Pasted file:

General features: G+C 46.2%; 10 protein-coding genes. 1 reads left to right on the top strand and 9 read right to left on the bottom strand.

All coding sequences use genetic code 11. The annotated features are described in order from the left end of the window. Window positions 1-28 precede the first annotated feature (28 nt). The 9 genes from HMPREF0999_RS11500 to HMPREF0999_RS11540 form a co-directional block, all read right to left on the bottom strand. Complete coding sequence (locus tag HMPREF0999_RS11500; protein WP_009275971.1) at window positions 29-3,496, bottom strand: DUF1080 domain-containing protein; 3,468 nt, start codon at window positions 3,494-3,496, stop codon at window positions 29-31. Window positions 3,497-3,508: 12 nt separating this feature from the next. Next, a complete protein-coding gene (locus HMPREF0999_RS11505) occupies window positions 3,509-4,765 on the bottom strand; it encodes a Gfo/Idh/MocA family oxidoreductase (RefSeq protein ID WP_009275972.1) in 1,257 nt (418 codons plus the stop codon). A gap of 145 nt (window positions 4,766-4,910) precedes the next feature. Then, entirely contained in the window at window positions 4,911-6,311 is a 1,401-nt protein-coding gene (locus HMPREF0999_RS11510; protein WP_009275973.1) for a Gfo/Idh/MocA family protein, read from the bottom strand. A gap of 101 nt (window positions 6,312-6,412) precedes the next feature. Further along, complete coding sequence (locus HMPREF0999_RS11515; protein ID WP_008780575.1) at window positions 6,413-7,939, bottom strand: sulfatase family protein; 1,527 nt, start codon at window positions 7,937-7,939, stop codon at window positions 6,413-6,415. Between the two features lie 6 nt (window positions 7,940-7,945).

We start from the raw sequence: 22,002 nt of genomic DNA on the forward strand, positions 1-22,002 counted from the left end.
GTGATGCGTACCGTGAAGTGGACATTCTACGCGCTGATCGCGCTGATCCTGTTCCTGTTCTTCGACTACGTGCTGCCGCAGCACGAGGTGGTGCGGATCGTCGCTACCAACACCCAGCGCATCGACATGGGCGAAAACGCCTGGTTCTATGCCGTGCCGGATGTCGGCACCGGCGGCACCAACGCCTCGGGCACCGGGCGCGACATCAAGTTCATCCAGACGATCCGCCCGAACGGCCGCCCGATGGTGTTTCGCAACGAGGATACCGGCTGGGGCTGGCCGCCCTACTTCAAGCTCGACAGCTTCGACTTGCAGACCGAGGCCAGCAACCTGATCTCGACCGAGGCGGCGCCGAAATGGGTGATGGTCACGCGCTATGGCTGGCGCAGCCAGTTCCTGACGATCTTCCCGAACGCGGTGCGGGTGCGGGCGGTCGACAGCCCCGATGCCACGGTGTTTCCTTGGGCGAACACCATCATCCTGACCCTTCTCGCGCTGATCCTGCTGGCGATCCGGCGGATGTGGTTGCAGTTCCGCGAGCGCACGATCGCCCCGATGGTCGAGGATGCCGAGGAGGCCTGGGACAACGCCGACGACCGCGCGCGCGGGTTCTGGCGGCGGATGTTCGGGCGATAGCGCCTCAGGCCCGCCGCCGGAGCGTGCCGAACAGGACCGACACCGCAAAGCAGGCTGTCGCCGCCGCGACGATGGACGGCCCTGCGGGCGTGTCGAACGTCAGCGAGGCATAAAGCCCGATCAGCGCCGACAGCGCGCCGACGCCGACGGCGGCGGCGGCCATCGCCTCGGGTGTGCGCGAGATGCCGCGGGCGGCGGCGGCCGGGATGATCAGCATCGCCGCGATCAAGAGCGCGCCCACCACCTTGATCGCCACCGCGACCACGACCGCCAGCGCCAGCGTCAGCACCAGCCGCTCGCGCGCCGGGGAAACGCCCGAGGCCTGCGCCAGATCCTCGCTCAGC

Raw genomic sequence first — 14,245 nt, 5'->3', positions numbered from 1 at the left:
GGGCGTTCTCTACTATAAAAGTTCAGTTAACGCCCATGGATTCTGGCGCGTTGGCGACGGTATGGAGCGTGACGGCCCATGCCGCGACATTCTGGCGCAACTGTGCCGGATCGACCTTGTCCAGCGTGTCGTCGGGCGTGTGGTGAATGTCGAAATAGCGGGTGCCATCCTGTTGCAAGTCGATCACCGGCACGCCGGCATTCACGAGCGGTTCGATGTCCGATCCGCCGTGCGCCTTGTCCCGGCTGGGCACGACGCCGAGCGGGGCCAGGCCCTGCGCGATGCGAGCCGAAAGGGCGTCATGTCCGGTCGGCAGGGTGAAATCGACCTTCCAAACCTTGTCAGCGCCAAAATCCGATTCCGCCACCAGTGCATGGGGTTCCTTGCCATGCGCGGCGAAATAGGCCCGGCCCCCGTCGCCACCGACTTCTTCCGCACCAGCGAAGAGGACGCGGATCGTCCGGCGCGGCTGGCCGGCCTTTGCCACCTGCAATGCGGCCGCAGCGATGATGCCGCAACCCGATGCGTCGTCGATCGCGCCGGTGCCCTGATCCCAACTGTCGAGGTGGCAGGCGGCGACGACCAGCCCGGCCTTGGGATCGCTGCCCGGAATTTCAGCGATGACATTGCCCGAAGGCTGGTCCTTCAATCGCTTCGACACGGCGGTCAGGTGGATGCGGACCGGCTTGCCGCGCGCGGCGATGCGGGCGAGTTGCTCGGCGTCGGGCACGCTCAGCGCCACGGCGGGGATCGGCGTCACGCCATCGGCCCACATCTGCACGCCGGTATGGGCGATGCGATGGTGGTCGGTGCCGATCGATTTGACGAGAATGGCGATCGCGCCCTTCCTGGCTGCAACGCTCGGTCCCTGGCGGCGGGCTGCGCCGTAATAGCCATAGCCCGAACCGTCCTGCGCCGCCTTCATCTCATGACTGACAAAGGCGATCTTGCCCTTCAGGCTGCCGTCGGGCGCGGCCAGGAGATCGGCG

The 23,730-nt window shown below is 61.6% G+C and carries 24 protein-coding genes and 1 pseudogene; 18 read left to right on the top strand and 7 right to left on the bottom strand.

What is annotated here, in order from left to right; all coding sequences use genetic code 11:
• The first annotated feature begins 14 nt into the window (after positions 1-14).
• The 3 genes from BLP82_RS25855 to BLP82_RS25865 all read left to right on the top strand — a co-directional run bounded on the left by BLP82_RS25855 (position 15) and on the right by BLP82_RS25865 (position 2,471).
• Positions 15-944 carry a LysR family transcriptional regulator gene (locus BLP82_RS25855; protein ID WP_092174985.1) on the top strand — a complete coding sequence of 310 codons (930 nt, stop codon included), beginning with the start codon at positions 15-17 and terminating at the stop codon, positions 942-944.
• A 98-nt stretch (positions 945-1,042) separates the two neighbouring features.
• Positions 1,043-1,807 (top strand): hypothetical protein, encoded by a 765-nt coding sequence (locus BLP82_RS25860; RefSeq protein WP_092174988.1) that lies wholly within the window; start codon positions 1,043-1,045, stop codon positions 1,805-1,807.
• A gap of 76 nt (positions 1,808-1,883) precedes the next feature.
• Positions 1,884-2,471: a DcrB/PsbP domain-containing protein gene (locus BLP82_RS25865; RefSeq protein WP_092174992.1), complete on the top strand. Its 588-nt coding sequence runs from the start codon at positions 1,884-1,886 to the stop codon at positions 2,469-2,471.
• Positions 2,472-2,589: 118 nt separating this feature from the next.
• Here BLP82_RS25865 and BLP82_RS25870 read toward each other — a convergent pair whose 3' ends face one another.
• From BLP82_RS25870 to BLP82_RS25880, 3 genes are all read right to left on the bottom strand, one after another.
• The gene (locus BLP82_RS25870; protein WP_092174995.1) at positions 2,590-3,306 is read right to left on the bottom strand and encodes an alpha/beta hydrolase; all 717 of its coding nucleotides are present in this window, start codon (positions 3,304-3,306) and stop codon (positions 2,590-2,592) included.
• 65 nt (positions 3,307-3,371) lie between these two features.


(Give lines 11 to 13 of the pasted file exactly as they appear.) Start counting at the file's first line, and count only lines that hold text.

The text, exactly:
• Positions 15-944 carry a LysR family transcriptional regulator gene (locus BLP82_RS25855; protein ID WP_092174985.1) on the top strand — a complete coding sequence of 310 codons (930 nt, stop codon included), beginning with the start codon at positions 15-17 and terminating at the stop codon, positions 942-944.
• A 98-nt stretch (positions 945-1,042) separates the two neighbouring features.
• Positions 1,043-1,807 (top strand): hypothetical protein, encoded by a 765-nt coding sequence (locus BLP82_RS25860; RefSeq protein WP_092174988.1) that lies wholly within the window; start codon positions 1,043-1,045, stop codon positions 1,805-1,807.